US Toy Industry Suffers Limbo Amid Global Trade Tensions
U.S. toy manufacturers and retailers are facing a bleak future ahead as they endure uncertainty caused by the escalating trade war between China and the United States.
Toy Association, the trade group overseeing the toy industry in the country, said 85 percent of the toys sold in the United States was assembled in China. These would mean that the United States is at risk of losing about 85 percent of its toy supplies when the next rounds of tariffs take effect in the coming days.
Rebecca Mond, the vice president tasked at managing government affairs for the Toy Association, told CNN that the U.S. toy industry, in general, is still bleeding from Toy "R" Us bankruptcy which cut the majority of the demands from toy manufacturers.
There had been reports that Toy "R" Us would be coming back. Hopefully, its return would save U.S. toy manufacturers from further loss. Still, Toy "R" Us' return could not happen before this year's holiday season, The Wall Street Journal noted.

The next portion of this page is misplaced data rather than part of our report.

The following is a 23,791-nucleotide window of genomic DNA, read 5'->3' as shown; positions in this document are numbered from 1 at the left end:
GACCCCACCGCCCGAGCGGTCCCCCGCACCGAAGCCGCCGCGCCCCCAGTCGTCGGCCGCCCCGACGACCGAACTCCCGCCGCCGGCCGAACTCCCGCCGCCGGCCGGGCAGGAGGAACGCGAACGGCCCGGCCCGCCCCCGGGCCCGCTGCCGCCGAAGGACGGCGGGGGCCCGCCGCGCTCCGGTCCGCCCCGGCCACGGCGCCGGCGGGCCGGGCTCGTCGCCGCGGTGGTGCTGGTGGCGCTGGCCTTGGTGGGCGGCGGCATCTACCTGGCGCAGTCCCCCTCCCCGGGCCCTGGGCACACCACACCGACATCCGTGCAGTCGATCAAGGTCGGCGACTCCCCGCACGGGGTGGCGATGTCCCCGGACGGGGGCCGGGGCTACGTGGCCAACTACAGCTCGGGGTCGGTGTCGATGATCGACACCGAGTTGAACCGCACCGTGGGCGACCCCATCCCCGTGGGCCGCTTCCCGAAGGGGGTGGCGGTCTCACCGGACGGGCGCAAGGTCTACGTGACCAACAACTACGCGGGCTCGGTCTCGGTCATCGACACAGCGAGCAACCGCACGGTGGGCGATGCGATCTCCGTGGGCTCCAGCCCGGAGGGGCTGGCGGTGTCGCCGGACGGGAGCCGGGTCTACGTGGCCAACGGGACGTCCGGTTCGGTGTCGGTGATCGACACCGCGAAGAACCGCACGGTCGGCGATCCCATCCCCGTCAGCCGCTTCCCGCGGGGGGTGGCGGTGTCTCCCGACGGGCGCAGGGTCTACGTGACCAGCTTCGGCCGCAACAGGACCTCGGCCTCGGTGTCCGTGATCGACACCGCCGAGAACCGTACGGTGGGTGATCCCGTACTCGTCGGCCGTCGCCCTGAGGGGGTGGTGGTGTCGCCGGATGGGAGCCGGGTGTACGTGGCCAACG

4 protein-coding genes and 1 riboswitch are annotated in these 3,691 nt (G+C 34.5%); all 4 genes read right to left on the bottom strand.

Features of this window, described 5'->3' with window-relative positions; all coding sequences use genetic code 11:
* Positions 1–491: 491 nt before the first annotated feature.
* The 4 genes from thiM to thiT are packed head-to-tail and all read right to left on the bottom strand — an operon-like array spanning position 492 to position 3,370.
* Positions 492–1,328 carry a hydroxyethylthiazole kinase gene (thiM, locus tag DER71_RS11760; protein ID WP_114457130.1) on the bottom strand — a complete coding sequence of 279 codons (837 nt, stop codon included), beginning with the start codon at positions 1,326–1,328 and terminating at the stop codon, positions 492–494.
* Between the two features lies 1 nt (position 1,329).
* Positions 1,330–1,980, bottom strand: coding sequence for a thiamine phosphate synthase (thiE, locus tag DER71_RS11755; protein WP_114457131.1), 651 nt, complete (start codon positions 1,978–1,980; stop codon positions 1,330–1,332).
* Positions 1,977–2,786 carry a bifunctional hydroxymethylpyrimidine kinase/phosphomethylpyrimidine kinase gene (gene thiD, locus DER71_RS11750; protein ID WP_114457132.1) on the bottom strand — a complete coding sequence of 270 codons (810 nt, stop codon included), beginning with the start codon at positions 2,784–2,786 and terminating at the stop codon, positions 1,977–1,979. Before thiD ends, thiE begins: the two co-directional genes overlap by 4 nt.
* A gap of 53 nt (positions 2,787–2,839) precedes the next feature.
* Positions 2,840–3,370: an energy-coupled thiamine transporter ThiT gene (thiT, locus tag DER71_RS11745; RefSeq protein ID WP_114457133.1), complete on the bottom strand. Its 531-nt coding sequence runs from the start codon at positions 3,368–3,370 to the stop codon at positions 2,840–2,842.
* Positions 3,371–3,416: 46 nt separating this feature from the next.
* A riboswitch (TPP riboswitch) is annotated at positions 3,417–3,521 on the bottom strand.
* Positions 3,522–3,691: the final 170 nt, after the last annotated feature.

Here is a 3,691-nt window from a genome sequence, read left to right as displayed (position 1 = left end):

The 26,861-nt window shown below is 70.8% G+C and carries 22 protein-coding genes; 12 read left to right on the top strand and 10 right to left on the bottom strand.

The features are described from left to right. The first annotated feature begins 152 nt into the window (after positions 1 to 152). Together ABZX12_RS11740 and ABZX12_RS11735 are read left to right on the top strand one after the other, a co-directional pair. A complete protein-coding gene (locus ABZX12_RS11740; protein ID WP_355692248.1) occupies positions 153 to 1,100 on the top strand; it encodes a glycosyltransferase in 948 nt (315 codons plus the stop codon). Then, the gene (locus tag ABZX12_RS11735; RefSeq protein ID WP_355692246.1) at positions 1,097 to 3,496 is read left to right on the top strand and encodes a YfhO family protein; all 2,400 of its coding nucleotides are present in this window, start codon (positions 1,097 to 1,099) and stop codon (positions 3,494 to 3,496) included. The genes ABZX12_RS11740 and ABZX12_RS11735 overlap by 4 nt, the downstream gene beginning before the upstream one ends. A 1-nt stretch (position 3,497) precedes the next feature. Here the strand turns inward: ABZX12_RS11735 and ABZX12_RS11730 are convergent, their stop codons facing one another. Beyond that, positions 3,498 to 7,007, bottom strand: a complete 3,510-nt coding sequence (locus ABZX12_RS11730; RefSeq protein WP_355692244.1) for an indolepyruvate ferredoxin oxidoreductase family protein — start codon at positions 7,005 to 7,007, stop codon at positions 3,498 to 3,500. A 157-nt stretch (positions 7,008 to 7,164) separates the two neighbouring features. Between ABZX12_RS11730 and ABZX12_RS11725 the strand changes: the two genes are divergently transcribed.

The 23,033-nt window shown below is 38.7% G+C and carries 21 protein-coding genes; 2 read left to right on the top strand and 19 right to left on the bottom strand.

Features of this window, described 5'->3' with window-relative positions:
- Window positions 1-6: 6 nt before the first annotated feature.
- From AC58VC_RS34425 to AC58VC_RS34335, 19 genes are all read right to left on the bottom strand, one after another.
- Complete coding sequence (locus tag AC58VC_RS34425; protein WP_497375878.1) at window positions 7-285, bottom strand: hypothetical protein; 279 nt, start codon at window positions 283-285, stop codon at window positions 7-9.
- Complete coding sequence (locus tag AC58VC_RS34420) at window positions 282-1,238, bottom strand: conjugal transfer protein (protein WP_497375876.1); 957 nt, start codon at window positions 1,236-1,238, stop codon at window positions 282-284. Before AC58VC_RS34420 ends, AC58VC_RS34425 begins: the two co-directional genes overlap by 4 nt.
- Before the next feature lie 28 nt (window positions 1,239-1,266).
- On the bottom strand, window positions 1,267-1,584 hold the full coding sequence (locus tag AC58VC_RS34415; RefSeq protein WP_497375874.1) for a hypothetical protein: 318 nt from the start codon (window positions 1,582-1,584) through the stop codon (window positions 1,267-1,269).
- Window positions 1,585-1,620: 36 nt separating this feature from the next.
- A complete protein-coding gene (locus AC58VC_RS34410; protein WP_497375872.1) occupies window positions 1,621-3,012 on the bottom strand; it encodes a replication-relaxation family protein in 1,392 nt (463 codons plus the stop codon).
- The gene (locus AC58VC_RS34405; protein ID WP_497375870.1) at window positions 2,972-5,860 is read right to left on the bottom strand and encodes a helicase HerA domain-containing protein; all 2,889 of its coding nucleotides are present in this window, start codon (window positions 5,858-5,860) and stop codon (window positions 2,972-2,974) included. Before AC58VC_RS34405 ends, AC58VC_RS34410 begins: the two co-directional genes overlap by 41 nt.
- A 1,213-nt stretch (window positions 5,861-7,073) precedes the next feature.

While the toy chain's absence opened billions of dollars of opportunity for other toy sellers, the challenge of finding new suppliers remain. This is a problem that could not be addressed by having toy factories back to the United States, said Mond. For one, there is still a lack of skilled laborers in the country and toy manufacturing depends heavily on manual tasks that cannot be replaced by automation.
Also, the toy industry enjoys a seasonal demand which means that it will be impractical for American manufacturers to set up new facilities with an automated system.
Brian Goldner, CEO for Hasbro, said they may pull out their factories from China but they would definitely look for other emerging markets where they transfer their production instead of having their factories in the United States. This is because Hasbro could not afford the wages they have to pay employees if they will return to the country, Goldner said.
Now, if all toy manufacturers will decide to pull out from China and move to other emerging markets, it will take them years to stabilize their operations anywhere else, said Kloster Trading CEO, Lutz Mueller. This would mean that the toy industry will experience lull for years.
The outlook for the 2018 holiday retail sales, meanwhile, continued to be positive, according to the National Retail Federation. It said sales are expected to increase between 4.3 and 4.8 percent from sales last year. Specifically, the federation is expecting a total of $720.89 billion in sales this year compared to $717.45 billion in 2017.